The Marine Corps' first-ever tactical training champions say it took grit and determination to beat some of the service's top athletes during a three-day competition in the California desert. Now they have some advice for Marines looking to compete next year.
Staff Sgt. Lauren Schoener and Cpl. Joshua Boozer edged out 30 of the service’s top fitness buffs last month during the three-day High Intensity Tactical Training Athlete Championship event at Marine Corps Air Ground Combat Center Twentynine Palms, California. The event tested functional fitness including strength, endurance and agility, and will now be held annually.
Marines looking to compete in and win next year's event must be willing to challenge themselves physically every day, Schoener said.
“You need to dig deep to get to the level you want to be on,” said Schoener, who serves in Marine Corps Air Station Yuma’s provost marshal’s office. “Set a goal for yourself and then surround yourself with like-minded people — a gym partner who will push you to be better. There is no shortage of competition in the Marine Corps. Harness that to make yourself better.”
The first step, though, is to “get deeply involved in your local installation’s HITT program,” said Master Sgt. Daniel Jackson, the staff noncommissioned officer in charge for Marine Corps Community Services at Marine Corps Base Quantico, Virginia.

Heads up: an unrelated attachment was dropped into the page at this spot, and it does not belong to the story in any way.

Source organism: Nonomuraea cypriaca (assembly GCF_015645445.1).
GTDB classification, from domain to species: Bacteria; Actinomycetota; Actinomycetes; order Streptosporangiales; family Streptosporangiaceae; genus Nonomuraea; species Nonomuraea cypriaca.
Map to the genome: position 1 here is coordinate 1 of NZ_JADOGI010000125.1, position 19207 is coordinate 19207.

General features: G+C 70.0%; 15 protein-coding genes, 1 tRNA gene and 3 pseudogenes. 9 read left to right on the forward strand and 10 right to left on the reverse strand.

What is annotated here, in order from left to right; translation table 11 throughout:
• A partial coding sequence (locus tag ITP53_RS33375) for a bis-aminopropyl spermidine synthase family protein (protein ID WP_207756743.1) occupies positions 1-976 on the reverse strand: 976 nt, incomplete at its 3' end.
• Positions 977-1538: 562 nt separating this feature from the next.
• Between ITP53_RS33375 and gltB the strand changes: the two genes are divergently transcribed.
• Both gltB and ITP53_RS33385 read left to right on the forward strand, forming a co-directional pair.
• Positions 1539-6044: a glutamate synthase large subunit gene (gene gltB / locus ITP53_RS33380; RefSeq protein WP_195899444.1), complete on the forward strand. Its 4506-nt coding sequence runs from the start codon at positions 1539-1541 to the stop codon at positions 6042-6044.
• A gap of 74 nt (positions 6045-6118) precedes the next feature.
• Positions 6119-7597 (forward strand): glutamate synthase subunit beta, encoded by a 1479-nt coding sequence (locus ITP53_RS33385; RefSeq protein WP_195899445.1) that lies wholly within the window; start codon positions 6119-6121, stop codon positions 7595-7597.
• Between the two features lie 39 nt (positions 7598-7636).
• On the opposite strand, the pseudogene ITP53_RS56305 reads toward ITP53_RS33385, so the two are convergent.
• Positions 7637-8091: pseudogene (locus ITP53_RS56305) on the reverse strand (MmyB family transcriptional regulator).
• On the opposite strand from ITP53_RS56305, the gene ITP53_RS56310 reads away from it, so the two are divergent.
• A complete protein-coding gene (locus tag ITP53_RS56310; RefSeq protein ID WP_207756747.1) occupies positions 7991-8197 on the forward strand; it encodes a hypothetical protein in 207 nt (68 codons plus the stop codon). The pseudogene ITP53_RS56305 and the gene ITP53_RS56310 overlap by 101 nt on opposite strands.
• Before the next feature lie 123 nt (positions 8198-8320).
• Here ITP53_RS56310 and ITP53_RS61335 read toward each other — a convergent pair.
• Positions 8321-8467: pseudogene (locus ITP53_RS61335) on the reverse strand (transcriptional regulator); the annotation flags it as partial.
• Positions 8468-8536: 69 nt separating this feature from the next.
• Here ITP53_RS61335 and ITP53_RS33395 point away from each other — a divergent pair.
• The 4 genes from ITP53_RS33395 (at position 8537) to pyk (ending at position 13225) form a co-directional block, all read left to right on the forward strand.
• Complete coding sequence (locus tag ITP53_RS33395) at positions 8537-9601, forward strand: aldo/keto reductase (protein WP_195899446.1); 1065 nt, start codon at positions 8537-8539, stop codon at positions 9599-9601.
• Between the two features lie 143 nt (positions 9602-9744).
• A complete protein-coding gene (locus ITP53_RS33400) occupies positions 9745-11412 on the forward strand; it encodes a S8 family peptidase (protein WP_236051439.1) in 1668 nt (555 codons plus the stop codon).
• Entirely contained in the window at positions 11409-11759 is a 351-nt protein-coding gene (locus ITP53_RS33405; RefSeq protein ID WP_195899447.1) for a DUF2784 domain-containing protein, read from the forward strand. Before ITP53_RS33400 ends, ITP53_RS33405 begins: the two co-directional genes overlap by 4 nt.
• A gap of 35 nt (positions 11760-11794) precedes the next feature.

Getting involved in HITT is exactly how Boozer, an ammunition technician with 1st Tank Battalion at Camp Pendleton, California, got into peak fitness to clinch the victory. This summer he began meeting with two civilian HITT coaches at Twentynine Palms.
Boozer said he job keeps him busy, so outside of unit physical training, he isn’t able to work out as often as he would like. A couple months before the HITT championship, he said he started meeting with coaches as early as 5:30 a.m., and then again at lunch.
On top of that, the corporal said he plays basketball or hits the gym with friends. Adding that element of competition is a key to his success, he said.
Schoener, a CrossFit instructor and off-base trainer, takes a more methodical approach. She does a CrossFit workout every morning for cardiovascular endurance and muscle strengthening. Every other evening, she does a weight lifting workout.
“Combining two different fitness programs has worked for me because they are on opposite ends of the spectrum," she said. "I feel it is important not to neglect one because you don’t like it.”
Her favorite CrossFit workout is "Helen," which requires three sets that each consist of a 437-yard sprint, 21 kettlebell swings and 12 pullups.
Being a top tactical athlete also means making smart diet choices, Boozer and Schoener said.
Boozer said he eats a pretty average diet from the chow hall, but uses common sense to avoid the obviously bad choices like pizza. He also makes breakfast his biggest meal, eating a protein-heavy dish like eggs with lots of fruit, he said.
Schoener takes a more hands-on approach. She's not quite a diet fanatic, but said she tries to prepare her meals ahead of time so she knows exactly what she's eating. She does meal preparation every Sunday to ensure she has meat and vegetables readily available throughout the week.
As a busy Marine, she can't always do all the prep she'd like, but still tries to make smart choices in the moment. Her favorite meal, she said, is ground turkey tacos with sweet potatoes and vegetables on the side.
“I do enjoy my ice cream,” she said. "But that is the exception. If you are not eating the main and healthy things your body needs, it is going to feel the effects.”
View original article here.